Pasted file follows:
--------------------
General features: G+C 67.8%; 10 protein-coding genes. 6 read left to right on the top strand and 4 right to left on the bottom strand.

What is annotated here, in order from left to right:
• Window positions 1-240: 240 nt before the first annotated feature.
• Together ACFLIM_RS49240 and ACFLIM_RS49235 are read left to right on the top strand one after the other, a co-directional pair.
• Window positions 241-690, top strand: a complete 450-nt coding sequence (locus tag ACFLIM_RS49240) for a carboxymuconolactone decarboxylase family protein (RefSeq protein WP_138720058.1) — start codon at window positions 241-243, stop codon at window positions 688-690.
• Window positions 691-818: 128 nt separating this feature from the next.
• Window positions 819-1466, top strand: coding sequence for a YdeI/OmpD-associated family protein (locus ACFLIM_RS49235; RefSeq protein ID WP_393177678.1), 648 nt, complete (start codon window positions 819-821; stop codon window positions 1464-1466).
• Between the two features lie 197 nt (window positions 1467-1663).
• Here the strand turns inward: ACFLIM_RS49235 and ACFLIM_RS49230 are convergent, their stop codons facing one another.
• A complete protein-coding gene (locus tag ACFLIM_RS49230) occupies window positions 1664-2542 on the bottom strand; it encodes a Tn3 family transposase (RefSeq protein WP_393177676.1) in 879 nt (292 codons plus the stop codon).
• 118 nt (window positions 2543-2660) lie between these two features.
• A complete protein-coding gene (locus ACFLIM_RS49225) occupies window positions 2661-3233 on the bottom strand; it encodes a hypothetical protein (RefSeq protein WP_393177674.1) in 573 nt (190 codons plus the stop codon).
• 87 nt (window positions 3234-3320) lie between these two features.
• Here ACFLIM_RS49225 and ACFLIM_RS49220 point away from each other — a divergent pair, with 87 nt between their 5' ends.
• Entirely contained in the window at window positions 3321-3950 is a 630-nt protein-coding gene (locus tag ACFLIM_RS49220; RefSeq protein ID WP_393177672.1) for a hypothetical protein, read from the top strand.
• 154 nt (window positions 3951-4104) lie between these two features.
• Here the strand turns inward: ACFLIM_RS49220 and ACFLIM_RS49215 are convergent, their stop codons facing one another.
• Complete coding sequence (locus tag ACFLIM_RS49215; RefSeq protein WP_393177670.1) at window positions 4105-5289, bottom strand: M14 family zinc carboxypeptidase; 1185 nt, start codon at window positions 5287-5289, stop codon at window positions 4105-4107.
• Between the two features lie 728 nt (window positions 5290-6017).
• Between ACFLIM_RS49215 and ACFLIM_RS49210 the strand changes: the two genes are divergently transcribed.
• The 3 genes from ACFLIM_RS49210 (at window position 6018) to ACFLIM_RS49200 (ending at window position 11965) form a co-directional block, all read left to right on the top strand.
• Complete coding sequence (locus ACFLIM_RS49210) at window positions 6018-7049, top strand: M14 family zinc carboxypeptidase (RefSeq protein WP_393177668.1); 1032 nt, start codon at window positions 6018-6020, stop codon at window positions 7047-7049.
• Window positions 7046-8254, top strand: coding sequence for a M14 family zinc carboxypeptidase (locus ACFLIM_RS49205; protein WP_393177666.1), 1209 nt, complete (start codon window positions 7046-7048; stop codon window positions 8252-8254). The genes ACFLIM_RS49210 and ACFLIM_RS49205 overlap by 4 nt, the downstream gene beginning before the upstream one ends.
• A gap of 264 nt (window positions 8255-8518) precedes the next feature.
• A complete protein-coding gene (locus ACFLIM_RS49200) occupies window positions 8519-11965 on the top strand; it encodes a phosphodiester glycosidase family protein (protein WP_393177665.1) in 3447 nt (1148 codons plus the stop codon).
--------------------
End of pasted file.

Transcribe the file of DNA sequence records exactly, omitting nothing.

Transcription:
General features: G+C 67.8%; 10 protein-coding genes. 6 read left to right on the top strand and 4 right to left on the bottom strand.

What is annotated here, in order from left to right:
• Window positions 1-240: 240 nt before the first annotated feature.
• Together ACFLIM_RS49240 and ACFLIM_RS49235 are read left to right on the top strand one after the other, a co-directional pair.
• Window positions 241-690, top strand: a complete 450-nt coding sequence (locus tag ACFLIM_RS49240) for a carboxymuconolactone decarboxylase family protein (RefSeq protein WP_138720058.1) — start codon at window positions 241-243, stop codon at window positions 688-690.
• Window positions 691-818: 128 nt separating this feature from the next.
• Window positions 819-1466, top strand: coding sequence for a YdeI/OmpD-associated family protein (locus ACFLIM_RS49235; RefSeq protein ID WP_393177678.1), 648 nt, complete (start codon window positions 819-821; stop codon window positions 1464-1466).
• Between the two features lie 197 nt (window positions 1467-1663).
• Here the strand turns inward: ACFLIM_RS49235 and ACFLIM_RS49230 are convergent, their stop codons facing one another.
• A complete protein-coding gene (locus tag ACFLIM_RS49230) occupies window positions 1664-2542 on the bottom strand; it encodes a Tn3 family transposase (RefSeq protein WP_393177676.1) in 879 nt (292 codons plus the stop codon).
• 118 nt (window positions 2543-2660) lie between these two features.
• A complete protein-coding gene (locus ACFLIM_RS49225) occupies window positions 2661-3233 on the bottom strand; it encodes a hypothetical protein (RefSeq protein WP_393177674.1) in 573 nt (190 codons plus the stop codon).
• 87 nt (window positions 3234-3320) lie between these two features.
• Here ACFLIM_RS49225 and ACFLIM_RS49220 point away from each other — a divergent pair, with 87 nt between their 5' ends.
• Entirely contained in the window at window positions 3321-3950 is a 630-nt protein-coding gene (locus tag ACFLIM_RS49220; RefSeq protein ID WP_393177672.1) for a hypothetical protein, read from the top strand.
• 154 nt (window positions 3951-4104) lie between these two features.
• Here the strand turns inward: ACFLIM_RS49220 and ACFLIM_RS49215 are convergent, their stop codons facing one another.
• Complete coding sequence (locus tag ACFLIM_RS49215; RefSeq protein WP_393177670.1) at window positions 4105-5289, bottom strand: M14 family zinc carboxypeptidase; 1185 nt, start codon at window positions 5287-5289, stop codon at window positions 4105-4107.
• Between the two features lie 728 nt (window positions 5290-6017).
• Between ACFLIM_RS49215 and ACFLIM_RS49210 the strand changes: the two genes are divergently transcribed.
• The 3 genes from ACFLIM_RS49210 (at window position 6018) to ACFLIM_RS49200 (ending at window position 11965) form a co-directional block, all read left to right on the top strand.
• Complete coding sequence (locus ACFLIM_RS49210) at window positions 6018-7049, top strand: M14 family zinc carboxypeptidase (RefSeq protein WP_393177668.1); 1032 nt, start codon at window positions 6018-6020, stop codon at window positions 7047-7049.
• Window positions 7046-8254, top strand: coding sequence for a M14 family zinc carboxypeptidase (locus ACFLIM_RS49205; protein WP_393177666.1), 1209 nt, complete (start codon window positions 7046-7048; stop codon window positions 8252-8254). The genes ACFLIM_RS49210 and ACFLIM_RS49205 overlap by 4 nt, the downstream gene beginning before the upstream one ends.
• A gap of 264 nt (window positions 8255-8518) precedes the next feature.
• A complete protein-coding gene (locus ACFLIM_RS49200) occupies window positions 8519-11965 on the top strand; it encodes a phosphodiester glycosidase family protein (protein WP_393177665.1) in 3447 nt (1148 codons plus the stop codon).